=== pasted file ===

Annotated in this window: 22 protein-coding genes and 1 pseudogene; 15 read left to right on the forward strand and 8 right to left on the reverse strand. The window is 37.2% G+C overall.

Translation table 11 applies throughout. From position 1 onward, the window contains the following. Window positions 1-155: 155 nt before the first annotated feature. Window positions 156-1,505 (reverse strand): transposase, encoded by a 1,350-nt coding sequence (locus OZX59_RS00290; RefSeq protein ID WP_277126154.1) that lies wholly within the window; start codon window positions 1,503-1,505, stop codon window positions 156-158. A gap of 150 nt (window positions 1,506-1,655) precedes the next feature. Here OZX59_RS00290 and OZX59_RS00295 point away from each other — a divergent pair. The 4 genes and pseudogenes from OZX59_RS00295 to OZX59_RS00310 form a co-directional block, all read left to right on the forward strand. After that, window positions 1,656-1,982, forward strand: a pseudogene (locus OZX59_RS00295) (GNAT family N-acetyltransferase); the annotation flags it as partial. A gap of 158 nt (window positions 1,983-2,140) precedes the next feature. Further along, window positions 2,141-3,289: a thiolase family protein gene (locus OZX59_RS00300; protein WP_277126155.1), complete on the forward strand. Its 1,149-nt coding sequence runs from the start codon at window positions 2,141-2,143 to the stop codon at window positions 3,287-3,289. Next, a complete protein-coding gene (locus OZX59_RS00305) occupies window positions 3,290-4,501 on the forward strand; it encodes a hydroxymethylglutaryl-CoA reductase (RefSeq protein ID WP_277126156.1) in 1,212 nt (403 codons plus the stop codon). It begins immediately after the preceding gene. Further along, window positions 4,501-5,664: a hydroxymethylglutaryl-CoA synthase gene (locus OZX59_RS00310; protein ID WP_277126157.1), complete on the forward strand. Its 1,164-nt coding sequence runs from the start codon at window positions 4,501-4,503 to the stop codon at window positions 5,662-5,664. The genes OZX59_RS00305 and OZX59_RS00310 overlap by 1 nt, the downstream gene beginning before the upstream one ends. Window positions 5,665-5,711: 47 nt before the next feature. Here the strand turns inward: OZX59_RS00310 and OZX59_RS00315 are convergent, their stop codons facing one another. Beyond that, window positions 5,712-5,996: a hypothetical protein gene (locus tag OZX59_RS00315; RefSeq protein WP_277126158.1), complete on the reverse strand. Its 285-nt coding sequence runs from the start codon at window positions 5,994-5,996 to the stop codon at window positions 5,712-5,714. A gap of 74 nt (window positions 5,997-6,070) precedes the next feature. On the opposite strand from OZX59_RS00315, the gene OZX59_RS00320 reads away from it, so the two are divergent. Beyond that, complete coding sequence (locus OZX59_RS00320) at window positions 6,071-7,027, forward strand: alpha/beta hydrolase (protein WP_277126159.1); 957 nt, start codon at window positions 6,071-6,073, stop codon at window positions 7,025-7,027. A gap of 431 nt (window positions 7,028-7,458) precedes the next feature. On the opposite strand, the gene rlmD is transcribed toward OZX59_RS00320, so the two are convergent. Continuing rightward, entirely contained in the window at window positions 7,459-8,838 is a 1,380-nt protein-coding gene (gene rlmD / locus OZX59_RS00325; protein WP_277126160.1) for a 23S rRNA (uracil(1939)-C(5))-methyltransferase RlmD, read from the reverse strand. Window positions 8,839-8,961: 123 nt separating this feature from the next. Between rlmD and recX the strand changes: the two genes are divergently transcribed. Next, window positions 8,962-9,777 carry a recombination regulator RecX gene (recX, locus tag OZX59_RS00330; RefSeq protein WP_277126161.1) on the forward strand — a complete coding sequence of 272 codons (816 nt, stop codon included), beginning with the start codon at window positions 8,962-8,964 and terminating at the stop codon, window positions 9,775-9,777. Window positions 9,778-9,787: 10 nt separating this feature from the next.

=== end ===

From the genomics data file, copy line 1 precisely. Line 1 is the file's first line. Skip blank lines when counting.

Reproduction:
Annotated in this window: 22 protein-coding genes and 1 pseudogene; 15 read left to right on the forward strand and 8 right to left on the reverse strand. The window is 37.2% G+C overall.